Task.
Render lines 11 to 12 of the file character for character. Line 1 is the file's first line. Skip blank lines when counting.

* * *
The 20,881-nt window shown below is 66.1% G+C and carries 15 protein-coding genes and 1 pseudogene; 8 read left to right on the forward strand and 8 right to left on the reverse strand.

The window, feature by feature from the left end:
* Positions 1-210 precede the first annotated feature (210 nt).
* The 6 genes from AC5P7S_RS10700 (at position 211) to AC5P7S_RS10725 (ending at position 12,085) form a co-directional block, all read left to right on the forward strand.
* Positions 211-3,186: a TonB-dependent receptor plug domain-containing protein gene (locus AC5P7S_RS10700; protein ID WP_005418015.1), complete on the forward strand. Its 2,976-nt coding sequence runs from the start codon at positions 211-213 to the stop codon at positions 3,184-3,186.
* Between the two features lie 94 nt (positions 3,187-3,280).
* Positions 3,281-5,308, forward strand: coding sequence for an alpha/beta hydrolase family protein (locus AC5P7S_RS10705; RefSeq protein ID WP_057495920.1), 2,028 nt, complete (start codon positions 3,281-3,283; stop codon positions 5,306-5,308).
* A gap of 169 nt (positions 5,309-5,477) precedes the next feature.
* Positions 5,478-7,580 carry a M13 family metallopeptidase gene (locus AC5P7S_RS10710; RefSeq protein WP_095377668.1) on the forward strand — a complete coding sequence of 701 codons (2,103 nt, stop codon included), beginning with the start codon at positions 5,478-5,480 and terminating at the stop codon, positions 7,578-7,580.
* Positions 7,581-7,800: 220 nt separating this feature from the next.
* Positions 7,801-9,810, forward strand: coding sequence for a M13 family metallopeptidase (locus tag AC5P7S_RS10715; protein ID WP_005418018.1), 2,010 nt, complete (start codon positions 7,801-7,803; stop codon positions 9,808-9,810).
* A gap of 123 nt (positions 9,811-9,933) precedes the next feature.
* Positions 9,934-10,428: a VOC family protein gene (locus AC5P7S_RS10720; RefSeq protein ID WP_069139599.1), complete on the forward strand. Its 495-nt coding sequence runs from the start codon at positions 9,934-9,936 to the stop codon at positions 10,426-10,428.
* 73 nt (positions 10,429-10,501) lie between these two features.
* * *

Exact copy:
* Positions 7,801-9,810, forward strand: coding sequence for a M13 family metallopeptidase (locus tag AC5P7S_RS10715; protein ID WP_005418018.1), 2,010 nt, complete (start codon positions 7,801-7,803; stop codon positions 9,808-9,810).
* A gap of 123 nt (positions 9,811-9,933) precedes the next feature.